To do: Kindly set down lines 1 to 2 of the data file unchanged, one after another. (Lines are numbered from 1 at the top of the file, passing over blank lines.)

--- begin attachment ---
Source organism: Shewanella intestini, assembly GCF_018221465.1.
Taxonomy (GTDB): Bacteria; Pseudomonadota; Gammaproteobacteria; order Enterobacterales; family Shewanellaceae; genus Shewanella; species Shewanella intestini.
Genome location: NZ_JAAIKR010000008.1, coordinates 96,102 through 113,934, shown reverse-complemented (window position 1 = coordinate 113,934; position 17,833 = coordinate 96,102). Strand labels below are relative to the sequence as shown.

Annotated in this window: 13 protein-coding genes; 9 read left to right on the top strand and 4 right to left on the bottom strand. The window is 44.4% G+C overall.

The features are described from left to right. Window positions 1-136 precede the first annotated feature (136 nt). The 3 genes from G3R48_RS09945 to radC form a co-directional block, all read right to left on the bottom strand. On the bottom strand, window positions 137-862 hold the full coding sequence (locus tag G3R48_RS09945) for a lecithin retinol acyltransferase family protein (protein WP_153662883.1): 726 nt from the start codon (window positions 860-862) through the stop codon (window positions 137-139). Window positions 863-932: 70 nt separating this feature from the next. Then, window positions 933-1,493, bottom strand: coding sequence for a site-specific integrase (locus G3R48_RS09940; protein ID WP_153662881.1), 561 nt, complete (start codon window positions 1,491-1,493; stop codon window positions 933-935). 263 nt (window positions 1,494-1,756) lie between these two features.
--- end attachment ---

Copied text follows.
Source organism: Shewanella intestini, assembly GCF_018221465.1.
Taxonomy (GTDB): Bacteria; Pseudomonadota; Gammaproteobacteria; order Enterobacterales; family Shewanellaceae; genus Shewanella; species Shewanella intestini.